Whittington, who was wounded twice–once in Sicily and once in France–is but one of a few members left from his old organization and though Whittington is unable to join his comrades now carrying on with Lt. General William S. Simpson’s Ninth Army, he is certain that it is the indomitable determination of the men he fought with that is guiding them on to Berlin–and victory in the European Theatre.

Much like any other American soldier, Sergeant Whittington is straightforward, friendly, sentimental; and had it not been for wounds received in France, he still would have continued fighting alongside these comrades he had come to know and respect as he would his brothers.

Medal of Honor

Sergeant Hulon B. Whittington, Infantry, of Ellaville, Georgia, was presented the Congressional Medal of Honor in an impressive ceremony held Saturday, April 21st at 3 p.m., in the General Surgery ward of Brooke General and Convalescent Hospital where he was a patient.

The presentation of the Medal of Honor, the nation’s highest award, was made to Sergeant Whittington by Major General J.P. Lucas, commanding general of the Fourth Army. General Lucas was designated by the War Department to act as the personal representative of the President for the presentation of that award.

Present for the ceremony was Sergeant Whittington’s father Henry B. Whittington of Natchitoches, Louisiana. Sergeant Whittington’s wife, Mrs. Pauline (Cook) Whittington was unable to attend the ceremony.

The citation which accompanied the Medal of Honor, read by Captain Robert S. Hawthorne, Adjutant, Brooke General and Convalescent Hospital, is as follows:

For conspicuous gallantry and intrepidity at the risk of life above and beyond the call of duty. On the night of 29 July 1944, near Grimesnil, France, during an enemy armored attack, Sgt. Whittington, a squad leader, assumed command of his platoon when the platoon leader and platoon sergeant became missing in action. He reorganized the defense and, under fire, courageously crawled between gun positions to check the actions of his men. When the advancing enemy attempted to penetrate a roadblock, Sgt. Whittington, completely disregarding intense enemy action, mounted a tank and by shouting through the turret, directed it into position to fire pointblank at the leading Mark V German tank. The destruction of this vehicle blocked all movement of the remaining enemy column consisting of over 100 vehicles of a Panzer unit. The blocked vehicles were then destroyed by hand grenades, bazooka, tank, and artillery fire and large numbers of enemy personnel were wiped out by a bold and resolute bayonet charge inspired by Sgt. Whittington. When the medical aid man had become a casualty, Sgt. Whittington personally administered first aid to his wounded men. The dynamic leadership, the inspiring example, and the dauntless courage of Sgt. Whittington, above and beyond the call of duty, are in keeping with the highest traditions of the military service.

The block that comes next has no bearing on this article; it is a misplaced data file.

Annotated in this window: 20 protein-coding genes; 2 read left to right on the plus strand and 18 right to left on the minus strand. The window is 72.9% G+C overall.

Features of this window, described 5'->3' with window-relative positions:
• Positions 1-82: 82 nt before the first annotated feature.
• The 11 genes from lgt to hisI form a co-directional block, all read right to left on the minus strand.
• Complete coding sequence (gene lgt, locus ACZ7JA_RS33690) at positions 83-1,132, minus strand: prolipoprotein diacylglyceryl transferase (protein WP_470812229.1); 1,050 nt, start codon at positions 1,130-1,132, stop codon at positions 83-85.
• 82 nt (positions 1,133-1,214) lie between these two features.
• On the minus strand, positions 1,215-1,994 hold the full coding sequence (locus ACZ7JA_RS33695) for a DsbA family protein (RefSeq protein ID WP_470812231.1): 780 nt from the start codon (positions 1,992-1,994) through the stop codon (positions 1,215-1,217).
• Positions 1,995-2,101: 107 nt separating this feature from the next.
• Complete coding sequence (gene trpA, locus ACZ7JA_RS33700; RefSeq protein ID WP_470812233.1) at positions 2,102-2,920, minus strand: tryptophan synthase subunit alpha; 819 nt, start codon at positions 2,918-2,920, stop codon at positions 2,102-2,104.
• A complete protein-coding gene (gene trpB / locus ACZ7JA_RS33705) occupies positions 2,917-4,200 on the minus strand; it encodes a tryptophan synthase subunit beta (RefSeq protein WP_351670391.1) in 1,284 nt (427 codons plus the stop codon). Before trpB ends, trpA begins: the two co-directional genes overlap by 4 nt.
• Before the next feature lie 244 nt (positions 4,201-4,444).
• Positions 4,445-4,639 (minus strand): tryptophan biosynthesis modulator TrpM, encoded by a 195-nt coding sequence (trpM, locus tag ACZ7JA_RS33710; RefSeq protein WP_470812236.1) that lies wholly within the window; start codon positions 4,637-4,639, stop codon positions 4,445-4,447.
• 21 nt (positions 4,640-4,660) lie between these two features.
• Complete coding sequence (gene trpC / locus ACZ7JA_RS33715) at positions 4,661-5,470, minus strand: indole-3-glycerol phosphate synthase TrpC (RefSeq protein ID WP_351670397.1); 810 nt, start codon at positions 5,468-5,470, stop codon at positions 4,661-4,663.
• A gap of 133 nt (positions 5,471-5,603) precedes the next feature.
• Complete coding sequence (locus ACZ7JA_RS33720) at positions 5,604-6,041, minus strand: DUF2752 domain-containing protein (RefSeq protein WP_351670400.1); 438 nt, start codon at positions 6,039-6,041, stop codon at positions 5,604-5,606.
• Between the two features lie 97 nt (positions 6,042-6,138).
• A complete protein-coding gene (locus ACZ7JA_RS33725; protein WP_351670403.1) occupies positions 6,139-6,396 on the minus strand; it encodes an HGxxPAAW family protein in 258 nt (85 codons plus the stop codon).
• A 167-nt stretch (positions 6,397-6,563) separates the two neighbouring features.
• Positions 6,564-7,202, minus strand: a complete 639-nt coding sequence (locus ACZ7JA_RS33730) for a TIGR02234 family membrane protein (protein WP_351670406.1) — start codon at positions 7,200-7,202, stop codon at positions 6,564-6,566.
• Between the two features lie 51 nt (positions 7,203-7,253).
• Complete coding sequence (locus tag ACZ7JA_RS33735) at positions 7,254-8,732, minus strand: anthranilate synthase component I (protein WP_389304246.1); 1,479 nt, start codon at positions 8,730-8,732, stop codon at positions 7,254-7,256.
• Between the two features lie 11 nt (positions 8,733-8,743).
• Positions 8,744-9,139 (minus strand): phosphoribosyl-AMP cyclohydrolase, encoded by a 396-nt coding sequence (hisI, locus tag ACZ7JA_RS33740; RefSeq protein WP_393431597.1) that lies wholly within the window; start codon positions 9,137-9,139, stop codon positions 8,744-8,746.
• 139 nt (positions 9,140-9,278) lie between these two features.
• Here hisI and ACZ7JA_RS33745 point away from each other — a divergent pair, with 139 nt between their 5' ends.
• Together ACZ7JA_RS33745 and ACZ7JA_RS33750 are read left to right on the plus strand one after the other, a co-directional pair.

Sgt. Whittington served as the model for “G.I. Joe: American Legion Soldier”, a thirteen foot tall limestone statue located at American Legion headquarters, 1608 K Street, Washington, D.C.

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Richard Nott Antrim

Posted on Mar 1, 2017

Richard Nott AntrimRichard Nott Antrim (December 17, 1907 – March 7, 1969) was an officer in the United States Navy who received the United States’ highest military decoration—the Medal of Honor—for his actions as a prisoner of war during World War II. He retired in 1954 as a rear admiral.

Early life and career